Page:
• CABG performed in 6 patients (3%)

Control

  • Optimal medical treatment
    • Patient remained in community hospital
    • If had reinfarction, refractory angina despite optimal medical treatment, malignant ventricular arrythmias, or increasing symptoms of heart failure, they were considered for urgent coronary angiography

All patients treated according to existing guidelines

Baseline characteristics and medical treatments at discharge were similar between intervention vs. control groups, apart from the use of warfarin and nitrates:

  • Age, mean (range): 84.7 (80-93) vs. 84.9 (80-94)
  • Previous MI: 47% vs. 39%
  • T2DM: 20% vs. 14%
  • Killip class 1: 74% vs 74%
  • Ejection fraction
    • <30%: 5% vs. 3%
    • 30-50%: 28% vs. 31%
  • ECG
    • Pathological Q waves: 15% vs. 18%
    • ST depression: 19% vs. 18%
    • Negative T wave: 15% vs. 21%
  • Troponin elevation: 94% vs. 92%
  • Creatinine (mg/dL): 1.15 vs. 1.19
  • GRACE score: 138 vs. 138
  • Medical treatment at inclusion
    • Aspirin: 99% vs. 97%
    • Clopidogrel: 85% vs. 82%
    • Ticagrelor: 5% vs. 5%
    • Warfarin: 17% vs. 9%
    • Nitrates: 46% vs. 55%
  • Medical treatment at discharge
    • Aspiring: 95% vs. 93%
    • Clopidogrel: 72% vs. 73%
    • Ticagrelor: 4% vs. 4%
    • Warfarin: 22% vs. 14%
    • Beta-blocker: 86% vs 85%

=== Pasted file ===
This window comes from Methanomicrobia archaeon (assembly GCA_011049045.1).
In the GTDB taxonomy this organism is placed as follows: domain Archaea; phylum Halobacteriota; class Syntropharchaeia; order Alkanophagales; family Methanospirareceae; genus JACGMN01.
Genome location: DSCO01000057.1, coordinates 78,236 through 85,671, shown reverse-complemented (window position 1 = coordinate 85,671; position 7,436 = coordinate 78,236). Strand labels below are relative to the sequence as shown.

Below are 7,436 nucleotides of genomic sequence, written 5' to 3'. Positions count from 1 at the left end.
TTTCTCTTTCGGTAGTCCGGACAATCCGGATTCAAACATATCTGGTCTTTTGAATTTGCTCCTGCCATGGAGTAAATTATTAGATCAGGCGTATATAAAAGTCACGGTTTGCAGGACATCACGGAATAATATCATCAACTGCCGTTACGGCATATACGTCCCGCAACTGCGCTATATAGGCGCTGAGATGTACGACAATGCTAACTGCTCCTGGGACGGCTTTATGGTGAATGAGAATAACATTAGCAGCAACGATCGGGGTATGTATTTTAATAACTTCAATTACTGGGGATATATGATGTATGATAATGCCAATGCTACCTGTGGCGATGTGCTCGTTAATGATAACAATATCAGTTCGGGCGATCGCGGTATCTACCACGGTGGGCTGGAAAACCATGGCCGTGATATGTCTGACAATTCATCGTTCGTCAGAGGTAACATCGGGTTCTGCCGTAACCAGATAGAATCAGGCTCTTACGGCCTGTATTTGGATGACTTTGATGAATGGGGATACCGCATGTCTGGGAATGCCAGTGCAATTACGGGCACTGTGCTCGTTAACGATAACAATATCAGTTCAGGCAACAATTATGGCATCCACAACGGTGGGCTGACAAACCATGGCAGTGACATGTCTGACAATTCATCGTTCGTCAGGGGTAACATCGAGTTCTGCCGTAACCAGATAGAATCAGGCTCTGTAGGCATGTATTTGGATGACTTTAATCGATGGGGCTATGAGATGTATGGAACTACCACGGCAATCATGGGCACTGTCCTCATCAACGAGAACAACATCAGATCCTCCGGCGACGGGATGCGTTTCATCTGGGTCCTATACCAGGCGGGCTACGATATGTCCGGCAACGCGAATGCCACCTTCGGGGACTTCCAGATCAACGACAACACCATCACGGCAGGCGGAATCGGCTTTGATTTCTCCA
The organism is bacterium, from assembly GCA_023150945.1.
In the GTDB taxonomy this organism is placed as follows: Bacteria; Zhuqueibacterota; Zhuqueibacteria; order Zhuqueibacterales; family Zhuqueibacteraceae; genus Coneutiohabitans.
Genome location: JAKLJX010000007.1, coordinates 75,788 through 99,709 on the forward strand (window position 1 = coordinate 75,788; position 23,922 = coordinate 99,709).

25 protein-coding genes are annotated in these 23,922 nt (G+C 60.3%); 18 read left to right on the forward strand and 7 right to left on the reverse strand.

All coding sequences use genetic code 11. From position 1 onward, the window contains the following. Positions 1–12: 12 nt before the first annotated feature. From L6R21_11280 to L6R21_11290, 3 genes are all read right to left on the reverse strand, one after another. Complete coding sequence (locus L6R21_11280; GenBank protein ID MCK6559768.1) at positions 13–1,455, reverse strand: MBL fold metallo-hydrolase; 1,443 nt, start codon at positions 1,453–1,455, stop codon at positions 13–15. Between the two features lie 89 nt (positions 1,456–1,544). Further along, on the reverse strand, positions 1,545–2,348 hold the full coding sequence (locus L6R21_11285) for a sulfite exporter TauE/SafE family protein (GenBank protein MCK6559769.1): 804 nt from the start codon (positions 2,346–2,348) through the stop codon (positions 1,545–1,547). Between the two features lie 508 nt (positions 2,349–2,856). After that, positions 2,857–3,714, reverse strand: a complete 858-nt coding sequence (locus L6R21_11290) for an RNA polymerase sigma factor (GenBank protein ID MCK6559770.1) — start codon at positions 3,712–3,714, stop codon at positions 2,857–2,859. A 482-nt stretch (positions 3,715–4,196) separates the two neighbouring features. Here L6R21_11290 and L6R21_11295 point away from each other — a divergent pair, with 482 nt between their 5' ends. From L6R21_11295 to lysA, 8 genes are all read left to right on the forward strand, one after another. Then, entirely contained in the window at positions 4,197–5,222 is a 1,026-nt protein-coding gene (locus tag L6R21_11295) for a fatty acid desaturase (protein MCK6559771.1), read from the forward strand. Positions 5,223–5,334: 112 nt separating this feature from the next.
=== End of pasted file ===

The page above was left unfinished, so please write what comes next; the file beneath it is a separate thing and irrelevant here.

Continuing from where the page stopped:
• ACE inhibitor or ARB: 52% vs. 54%
    • Nitrates: 34% vs. 48%

Outcome

  • Primary outcome: composite of myocardial infarction, need for urgent revascularisation, stroke and death was significantly reduced in the invasive group
    • 40.6% vs. 61.4%, Hazard ratio (HR) 0.53 (95% C.I. 0.41-0.69), p=0.0001, NNT = 5
    • Fragility index: 26 patients
  • Secondary outcomes:
    • Myocardial infarction – significantly reduced in invasive group
      • 17% vs. 30%, HR 0.52 (95% C.I. 0.35-0.76), p=0.001
    • Need for urgent revascularisation – significantly reduced in invasive group
      • 2% vs. 11%, HR 0.19 (95% C.I. 0.07-0.52), p=0.001
    • Stroke – no significant difference
      • 3% vs. 6%, HR 0.60 (95% C.I. 0.25-1.46), p=0.27
    • Death from any cause – no significant difference
      • 25% vs. 27%, HR 0.89 (95% C.I. 0.62-1.28), p=0.53
    • Complications – no significant difference
      • Major bleeding: 2% vs. 2%
      • Minor bleeding: 10% vs. 7%
    • Length of hospital stay: 6 days vs. 5 days